Patriarch Rebuffs US Church
Orders "Blindly Loyal" Archbishop Back
ISTANBUL-Sharply rebuffing the Holy Synod of the U.S. Greek Orthodox Church, Patriarch Bartholomew ordered his "blindly loyal" Archbishop back to America.
The Patriarch acted on Tuesday January 12 during a meeting in Istanbul with his own synod, the five Metropolitans of the U.S. Synod, and the Archbishop. The American Metropolitans unanimously insisted that Bartholomew demand the resignation of the Archbishop, Spyridon.
Bartholomew's response was swift and emphatic. "He will be your Archbishop until the day he dies," the Patriarch reportedly told the U.S. Metropolitans.
U.S. Church members were devastated. "It's a black day for our Church," said Dr. Thomas Lelon, former President of the Church's theological seminary in Boston, and an Archon of the Ecumenical Patriarchate. Lelon is one of two Executive Directors of Greek Orthodox American Leaders (GOAL), a group that supports the U.S. Synod and has led the movement for Spyridon's removal.
"To have the Patriarch turn on us by sending back an Archbishop who is a mismatch for America has left us grieving for our Church here and for the Ecumenical Patriarchate," Lelon explained. "But Christ built this magnificent Church through our parents and grandparents, and we will not let anyone destroy it," Lelon emphasized. "While we will always love our Mother Church, we cannot support the actions of this Patriarch," Lelon added.
Bartholomew's selection as Patriarch was approved by the Turkish government in 1991, after his predecessor Patriarch Demetrios died under questionable circumstances shortly after his return to Istanbul from a visit to the U.S. (Please see "Inside the Ecumenical Patriarchate" by Fr. C. N. Dombalis.) Bartholomew abruptly announced the resignation of revered former U.S. Archbishop Iakovos in 1995, a few months after Iakovos convened a pan-Orthodox meeting of 29 U.S. bishops in Ligonier, PA, that called for steps toward Orthodox unity in the U.S.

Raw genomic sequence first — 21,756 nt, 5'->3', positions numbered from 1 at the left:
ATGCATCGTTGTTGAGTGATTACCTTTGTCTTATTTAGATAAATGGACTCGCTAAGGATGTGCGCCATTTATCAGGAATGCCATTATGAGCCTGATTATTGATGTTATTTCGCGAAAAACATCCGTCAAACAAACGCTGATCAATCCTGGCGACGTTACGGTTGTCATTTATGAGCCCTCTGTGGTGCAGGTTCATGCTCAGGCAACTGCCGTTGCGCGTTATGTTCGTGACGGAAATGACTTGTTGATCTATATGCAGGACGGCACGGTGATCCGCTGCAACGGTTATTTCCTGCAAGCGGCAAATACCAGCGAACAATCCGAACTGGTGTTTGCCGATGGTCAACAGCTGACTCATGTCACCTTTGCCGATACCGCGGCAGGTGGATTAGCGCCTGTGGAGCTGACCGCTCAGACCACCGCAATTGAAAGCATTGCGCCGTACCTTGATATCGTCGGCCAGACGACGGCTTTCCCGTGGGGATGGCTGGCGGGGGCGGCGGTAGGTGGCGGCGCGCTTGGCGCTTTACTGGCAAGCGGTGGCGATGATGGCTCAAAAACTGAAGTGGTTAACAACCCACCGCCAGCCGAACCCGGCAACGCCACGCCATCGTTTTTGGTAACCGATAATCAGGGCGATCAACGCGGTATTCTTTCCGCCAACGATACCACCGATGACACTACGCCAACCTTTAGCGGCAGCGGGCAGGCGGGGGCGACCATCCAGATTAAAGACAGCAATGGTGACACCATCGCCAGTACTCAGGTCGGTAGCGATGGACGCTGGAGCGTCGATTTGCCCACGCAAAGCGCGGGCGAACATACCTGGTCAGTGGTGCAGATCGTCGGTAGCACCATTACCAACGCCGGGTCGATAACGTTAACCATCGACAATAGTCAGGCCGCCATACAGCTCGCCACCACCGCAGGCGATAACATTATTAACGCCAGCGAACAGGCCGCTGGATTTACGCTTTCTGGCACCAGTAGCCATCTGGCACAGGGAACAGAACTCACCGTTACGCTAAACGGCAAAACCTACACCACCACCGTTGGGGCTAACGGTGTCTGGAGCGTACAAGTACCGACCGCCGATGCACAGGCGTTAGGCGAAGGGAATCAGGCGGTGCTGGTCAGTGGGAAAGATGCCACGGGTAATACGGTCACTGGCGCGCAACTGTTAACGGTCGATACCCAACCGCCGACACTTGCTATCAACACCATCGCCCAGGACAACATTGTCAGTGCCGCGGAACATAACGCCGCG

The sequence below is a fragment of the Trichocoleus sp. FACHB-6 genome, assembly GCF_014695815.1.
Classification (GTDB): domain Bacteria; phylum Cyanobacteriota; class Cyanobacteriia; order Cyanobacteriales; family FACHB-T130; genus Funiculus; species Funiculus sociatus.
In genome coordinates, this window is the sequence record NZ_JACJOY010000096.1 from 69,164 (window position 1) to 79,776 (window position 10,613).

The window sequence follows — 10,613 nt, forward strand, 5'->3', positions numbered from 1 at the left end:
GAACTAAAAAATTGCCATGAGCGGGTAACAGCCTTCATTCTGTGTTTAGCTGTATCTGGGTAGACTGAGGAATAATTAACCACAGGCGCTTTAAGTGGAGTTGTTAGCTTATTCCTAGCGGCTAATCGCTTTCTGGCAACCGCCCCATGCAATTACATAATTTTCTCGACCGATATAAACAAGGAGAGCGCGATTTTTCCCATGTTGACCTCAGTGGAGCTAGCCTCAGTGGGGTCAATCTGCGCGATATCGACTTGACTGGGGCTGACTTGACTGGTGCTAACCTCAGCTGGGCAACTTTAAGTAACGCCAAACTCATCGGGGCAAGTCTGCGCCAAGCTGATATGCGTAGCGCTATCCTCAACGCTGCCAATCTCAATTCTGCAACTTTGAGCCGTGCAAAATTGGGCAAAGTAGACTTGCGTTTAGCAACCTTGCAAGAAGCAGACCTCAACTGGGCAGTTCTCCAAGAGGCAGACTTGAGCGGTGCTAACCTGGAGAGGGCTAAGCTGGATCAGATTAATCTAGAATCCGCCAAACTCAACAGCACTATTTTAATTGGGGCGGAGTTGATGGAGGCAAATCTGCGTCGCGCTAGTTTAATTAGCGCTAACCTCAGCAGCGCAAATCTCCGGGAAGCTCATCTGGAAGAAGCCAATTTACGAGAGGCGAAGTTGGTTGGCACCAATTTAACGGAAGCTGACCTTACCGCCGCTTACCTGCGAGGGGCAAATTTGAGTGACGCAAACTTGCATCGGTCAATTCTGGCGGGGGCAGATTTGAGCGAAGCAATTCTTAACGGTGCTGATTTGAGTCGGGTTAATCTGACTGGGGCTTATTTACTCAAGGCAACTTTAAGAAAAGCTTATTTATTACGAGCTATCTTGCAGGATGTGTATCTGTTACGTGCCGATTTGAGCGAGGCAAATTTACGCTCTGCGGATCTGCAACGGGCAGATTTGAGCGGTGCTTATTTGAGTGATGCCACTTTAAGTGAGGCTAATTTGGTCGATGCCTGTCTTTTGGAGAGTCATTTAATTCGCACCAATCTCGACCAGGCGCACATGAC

Bartholomew promptly rejected that call. Ironically, Iakovos had convened the Ligonier meeting after Bartholomew had sent Spyridon, who was then Metropolitan of Italy, as his official representative to deliver an inspiring message to the Church's national Clergy-Laity Congress in Chicago in 1994 calling for steps toward Orthodox unity in the U.S.
Bartholomew named Spyridon as Iakovos' successor in July, 1996, despite serious questions about Spyridon's qualifications for the job. At that time, Bartholomew delivered a speech in which he announced that Spyridon's "crowning qualification" as Archbishop of America was his "blind loyalty" to the Patriarchate. That statement shocked many theologians, because Orthodox theology calls for loyalty to Christ, not to any worldly institution or individual.
During his brief tenure in the U.S., Spyridon has caused an unprecedented public rift in the ranks of the previously staid U.S. Church. The five Metropolitans of the U.S. Synod, former Archbishop Iakovos, over 150 parish priests, the Chairman of the Archdiocese's $40 million endowment fund, GOAL, and the Orthodox Christian Laity (OCL) have all publicly broken ranks with the Archbishop.
Last summer in Orlando, the Church's Clergy-Laity Congress voted to ask the Archbishop to reinstate four priests whom he had removed from their positions as professors at the Boston seminary after they refused his orders to cover up an incident of alleged homosexual abuse there. The morning after the vote, Spyridon got a standing ovation by paying lip service to the vote, but that afternoon he announced to the press that he would not reinstate the priests.
More recently, Spyridon unilaterally sued GOAL in federal court to try to prevent it from using the Church's membership list to mail its newsletter. After losing in the district court, he filed an appeal on Christmas Eve.
The OCL last year called for a united self-governing Orthodox Church in America, independent of any of the old-world patriarchates. That view is increasingly shared by many rank and file U.S. Church members. A few parishes have recently withheld or threatened to withhold financial support from the Archdiocese in protest over the actions of the current regime.